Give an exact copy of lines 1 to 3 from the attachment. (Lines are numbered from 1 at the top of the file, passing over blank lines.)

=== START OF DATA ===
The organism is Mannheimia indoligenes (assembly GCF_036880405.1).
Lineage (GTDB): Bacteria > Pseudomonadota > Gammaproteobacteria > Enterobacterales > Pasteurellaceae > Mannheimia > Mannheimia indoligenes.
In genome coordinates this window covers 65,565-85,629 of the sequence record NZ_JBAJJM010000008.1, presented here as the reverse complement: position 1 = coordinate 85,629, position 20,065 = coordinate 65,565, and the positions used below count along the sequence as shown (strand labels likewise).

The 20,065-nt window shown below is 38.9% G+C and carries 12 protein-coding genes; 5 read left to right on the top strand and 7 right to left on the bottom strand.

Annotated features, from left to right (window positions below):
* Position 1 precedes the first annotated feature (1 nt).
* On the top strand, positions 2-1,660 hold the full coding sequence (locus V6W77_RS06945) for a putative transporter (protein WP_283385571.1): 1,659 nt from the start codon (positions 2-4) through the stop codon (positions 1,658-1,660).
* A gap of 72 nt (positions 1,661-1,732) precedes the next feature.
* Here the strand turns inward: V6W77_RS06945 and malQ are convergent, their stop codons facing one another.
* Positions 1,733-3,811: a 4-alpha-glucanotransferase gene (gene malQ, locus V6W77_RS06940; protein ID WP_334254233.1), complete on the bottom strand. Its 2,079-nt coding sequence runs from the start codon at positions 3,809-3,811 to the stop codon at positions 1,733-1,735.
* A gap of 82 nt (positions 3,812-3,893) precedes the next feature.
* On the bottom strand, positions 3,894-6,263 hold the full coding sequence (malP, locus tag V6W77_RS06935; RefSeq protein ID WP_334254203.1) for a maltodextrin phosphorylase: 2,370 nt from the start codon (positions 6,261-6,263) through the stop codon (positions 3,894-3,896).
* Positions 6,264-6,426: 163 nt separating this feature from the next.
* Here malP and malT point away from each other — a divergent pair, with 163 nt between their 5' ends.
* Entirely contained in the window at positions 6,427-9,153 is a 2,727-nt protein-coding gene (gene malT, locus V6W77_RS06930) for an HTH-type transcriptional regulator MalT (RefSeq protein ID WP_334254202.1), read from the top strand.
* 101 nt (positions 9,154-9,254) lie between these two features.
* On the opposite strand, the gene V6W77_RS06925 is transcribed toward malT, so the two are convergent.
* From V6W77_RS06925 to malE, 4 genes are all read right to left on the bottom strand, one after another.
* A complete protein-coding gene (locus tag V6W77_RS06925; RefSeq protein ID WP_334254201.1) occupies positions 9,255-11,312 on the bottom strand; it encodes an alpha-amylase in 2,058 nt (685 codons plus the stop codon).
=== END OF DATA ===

The organism is Mannheimia indoligenes (assembly GCF_036880405.1).
Lineage (GTDB): Bacteria > Pseudomonadota > Gammaproteobacteria > Enterobacterales > Pasteurellaceae > Mannheimia > Mannheimia indoligenes.
In genome coordinates this window covers 65,565-85,629 of the sequence record NZ_JBAJJM010000008.1, presented here as the reverse complement: position 1 = coordinate 85,629, position 20,065 = coordinate 65,565, and the positions used below count along the sequence as shown (strand labels likewise).